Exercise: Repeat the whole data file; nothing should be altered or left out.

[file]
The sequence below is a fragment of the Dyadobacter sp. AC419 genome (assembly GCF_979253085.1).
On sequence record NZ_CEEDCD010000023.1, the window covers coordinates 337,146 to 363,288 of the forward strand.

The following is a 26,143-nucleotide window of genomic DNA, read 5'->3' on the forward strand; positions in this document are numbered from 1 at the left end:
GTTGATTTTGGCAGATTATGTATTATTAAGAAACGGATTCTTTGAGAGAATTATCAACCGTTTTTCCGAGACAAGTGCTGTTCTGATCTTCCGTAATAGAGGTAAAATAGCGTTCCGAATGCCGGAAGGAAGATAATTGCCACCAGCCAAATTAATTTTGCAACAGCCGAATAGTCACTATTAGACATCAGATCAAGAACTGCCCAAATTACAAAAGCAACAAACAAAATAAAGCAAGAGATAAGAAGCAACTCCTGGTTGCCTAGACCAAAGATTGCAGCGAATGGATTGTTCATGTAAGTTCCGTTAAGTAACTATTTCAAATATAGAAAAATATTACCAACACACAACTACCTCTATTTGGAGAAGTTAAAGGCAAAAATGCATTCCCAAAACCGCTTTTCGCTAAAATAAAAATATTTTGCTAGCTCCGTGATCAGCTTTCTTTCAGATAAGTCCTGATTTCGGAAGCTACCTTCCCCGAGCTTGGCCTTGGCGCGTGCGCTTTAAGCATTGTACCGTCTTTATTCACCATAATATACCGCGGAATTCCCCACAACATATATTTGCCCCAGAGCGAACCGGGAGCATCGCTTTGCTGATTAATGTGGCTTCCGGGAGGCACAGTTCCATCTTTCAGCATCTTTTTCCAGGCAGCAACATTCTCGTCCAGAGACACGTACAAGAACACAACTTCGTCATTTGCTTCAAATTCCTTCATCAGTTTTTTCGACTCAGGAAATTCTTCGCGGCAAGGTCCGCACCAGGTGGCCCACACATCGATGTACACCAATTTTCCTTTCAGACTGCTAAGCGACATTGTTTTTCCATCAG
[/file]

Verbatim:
The sequence below is a fragment of the Dyadobacter sp. AC419 genome (assembly GCF_979253085.1).
On sequence record NZ_CEEDCD010000023.1, the window covers coordinates 337,146 to 363,288 of the forward strand.

The following is a 26,143-nucleotide window of genomic DNA, read 5'->3' on the forward strand; positions in this document are numbered from 1 at the left end:
GTTGATTTTGGCAGATTATGTATTATTAAGAAACGGATTCTTTGAGAGAATTATCAACCGTTTTTCCGAGACAAGTGCTGTTCTGATCTTCCGTAATAGAGGTAAAATAGCGTTCCGAATGCCGGAAGGAAGATAATTGCCACCAGCCAAATTAATTTTGCAACAGCCGAATAGTCACTATTAGACATCAGATCAAGAACTGCCCAAATTACAAAAGCAACAAACAAAATAAAGCAAGAGATAAGAAGCAACTCCTGGTTGCCTAGACCAAAGATTGCAGCGAATGGATTGTTCATGTAAGTTCCGTTAAGTAACTATTTCAAATATAGAAAAATATTACCAACACACAACTACCTCTATTTGGAGAAGTTAAAGGCAAAAATGCATTCCCAAAACCGCTTTTCGCTAAAATAAAAATATTTTGCTAGCTCCGTGATCAGCTTTCTTTCAGATAAGTCCTGATTTCGGAAGCTACCTTCCCCGAGCTTGGCCTTGGCGCGTGCGCTTTAAGCATTGTACCGTCTTTATTCACCATAATATACCGCGGAATTCCCCACAACATATATTTGCCCCAGAGCGAACCGGGAGCATCGCTTTGCTGATTAATGTGGCTTCCGGGAGGCACAGTTCCATCTTTCAGCATCTTTTTCCAGGCAGCAACATTCTCGTCCAGAGACACGTACAAGAACACAACTTCGTCATTTGCTTCAAATTCCTTCATCAGTTTTTTCGACTCAGGAAATTCTTCGCGGCAAGGTCCGCACCAGGTGGCCCACACATCGATGTACACCAATTTTCCTTTCAGACTGCTAAGCGACATTGTTTTTCCATCAG